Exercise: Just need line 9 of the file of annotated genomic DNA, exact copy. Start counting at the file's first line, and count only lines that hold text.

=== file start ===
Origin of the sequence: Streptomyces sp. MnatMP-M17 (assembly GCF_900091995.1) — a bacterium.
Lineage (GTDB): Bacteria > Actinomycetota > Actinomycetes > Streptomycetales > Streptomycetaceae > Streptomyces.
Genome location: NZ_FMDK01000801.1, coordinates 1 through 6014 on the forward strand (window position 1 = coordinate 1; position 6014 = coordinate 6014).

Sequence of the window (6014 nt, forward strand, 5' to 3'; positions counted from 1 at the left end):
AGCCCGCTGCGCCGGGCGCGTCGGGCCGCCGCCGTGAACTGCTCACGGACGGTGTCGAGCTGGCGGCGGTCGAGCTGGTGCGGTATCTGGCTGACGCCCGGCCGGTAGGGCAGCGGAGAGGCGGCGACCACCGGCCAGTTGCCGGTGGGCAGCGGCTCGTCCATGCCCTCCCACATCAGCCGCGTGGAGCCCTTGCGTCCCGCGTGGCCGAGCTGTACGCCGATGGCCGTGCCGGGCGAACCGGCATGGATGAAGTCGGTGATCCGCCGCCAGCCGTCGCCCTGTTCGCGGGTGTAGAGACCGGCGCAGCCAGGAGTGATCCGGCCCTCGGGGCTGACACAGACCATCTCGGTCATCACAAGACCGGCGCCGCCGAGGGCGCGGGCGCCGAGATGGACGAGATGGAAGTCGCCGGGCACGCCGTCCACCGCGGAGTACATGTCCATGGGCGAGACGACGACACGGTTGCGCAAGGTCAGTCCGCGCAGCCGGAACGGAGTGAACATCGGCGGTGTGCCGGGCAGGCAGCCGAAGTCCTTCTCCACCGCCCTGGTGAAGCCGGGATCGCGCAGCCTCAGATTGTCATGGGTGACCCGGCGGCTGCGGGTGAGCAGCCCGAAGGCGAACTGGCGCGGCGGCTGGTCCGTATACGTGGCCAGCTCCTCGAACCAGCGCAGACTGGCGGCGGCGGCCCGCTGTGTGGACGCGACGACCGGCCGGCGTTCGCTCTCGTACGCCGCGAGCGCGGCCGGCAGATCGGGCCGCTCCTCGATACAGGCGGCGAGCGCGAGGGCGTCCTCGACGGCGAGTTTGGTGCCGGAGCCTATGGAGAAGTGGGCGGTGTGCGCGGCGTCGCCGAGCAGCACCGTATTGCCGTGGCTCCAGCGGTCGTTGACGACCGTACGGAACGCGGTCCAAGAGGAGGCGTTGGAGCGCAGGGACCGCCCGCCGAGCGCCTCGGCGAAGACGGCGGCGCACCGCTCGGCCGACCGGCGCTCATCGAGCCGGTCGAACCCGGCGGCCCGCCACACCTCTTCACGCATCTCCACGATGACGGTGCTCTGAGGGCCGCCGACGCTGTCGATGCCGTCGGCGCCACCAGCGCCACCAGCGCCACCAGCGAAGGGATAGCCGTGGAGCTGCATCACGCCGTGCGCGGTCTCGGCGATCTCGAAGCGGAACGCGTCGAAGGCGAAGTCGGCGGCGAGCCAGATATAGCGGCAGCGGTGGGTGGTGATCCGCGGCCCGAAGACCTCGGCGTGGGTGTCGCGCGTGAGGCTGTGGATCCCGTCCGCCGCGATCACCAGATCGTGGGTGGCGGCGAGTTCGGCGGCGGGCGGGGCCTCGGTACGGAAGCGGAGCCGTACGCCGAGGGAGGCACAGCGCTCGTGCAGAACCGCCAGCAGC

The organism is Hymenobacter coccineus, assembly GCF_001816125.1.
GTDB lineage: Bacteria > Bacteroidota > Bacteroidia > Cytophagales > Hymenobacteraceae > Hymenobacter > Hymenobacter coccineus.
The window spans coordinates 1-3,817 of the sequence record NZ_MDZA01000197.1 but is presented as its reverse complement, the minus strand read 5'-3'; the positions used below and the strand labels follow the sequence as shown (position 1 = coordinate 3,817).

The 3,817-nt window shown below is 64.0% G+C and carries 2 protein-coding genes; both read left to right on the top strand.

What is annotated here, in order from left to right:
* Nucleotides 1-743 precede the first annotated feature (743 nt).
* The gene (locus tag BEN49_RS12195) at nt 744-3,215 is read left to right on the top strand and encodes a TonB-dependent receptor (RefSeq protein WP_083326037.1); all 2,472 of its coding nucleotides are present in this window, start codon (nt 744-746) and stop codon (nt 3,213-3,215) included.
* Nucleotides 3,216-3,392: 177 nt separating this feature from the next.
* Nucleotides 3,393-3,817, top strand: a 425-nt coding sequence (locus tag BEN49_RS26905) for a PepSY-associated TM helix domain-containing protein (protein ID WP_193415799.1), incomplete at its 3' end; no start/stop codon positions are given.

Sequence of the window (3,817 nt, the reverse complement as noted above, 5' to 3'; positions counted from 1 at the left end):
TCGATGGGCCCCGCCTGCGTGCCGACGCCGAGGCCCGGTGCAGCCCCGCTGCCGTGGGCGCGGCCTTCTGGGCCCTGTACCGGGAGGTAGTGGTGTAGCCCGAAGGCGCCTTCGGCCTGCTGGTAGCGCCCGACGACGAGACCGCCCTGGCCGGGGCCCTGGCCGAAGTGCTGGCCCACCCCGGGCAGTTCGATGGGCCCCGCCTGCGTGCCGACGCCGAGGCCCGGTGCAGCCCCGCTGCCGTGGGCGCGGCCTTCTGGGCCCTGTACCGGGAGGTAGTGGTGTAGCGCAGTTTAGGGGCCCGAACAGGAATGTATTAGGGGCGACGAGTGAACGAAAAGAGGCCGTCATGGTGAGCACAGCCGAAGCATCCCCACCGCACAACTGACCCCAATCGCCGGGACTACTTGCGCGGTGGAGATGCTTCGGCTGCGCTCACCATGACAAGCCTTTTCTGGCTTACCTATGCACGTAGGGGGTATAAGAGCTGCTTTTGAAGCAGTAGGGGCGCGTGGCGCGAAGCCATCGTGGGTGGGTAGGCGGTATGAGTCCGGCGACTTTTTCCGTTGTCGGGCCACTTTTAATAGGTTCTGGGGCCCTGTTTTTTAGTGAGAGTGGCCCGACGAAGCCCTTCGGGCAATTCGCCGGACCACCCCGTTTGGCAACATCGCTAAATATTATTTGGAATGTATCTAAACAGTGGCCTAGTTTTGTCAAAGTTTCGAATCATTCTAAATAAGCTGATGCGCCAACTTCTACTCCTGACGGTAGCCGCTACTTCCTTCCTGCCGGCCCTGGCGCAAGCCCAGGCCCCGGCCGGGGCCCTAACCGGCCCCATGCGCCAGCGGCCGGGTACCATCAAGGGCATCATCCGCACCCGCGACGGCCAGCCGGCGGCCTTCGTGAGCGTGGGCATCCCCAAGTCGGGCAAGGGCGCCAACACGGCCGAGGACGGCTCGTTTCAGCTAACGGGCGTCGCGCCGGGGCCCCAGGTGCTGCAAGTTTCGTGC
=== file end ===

The 3,817-nt window shown below is 64.0% G+C and carries 2 protein-coding genes; both read left to right on the top strand.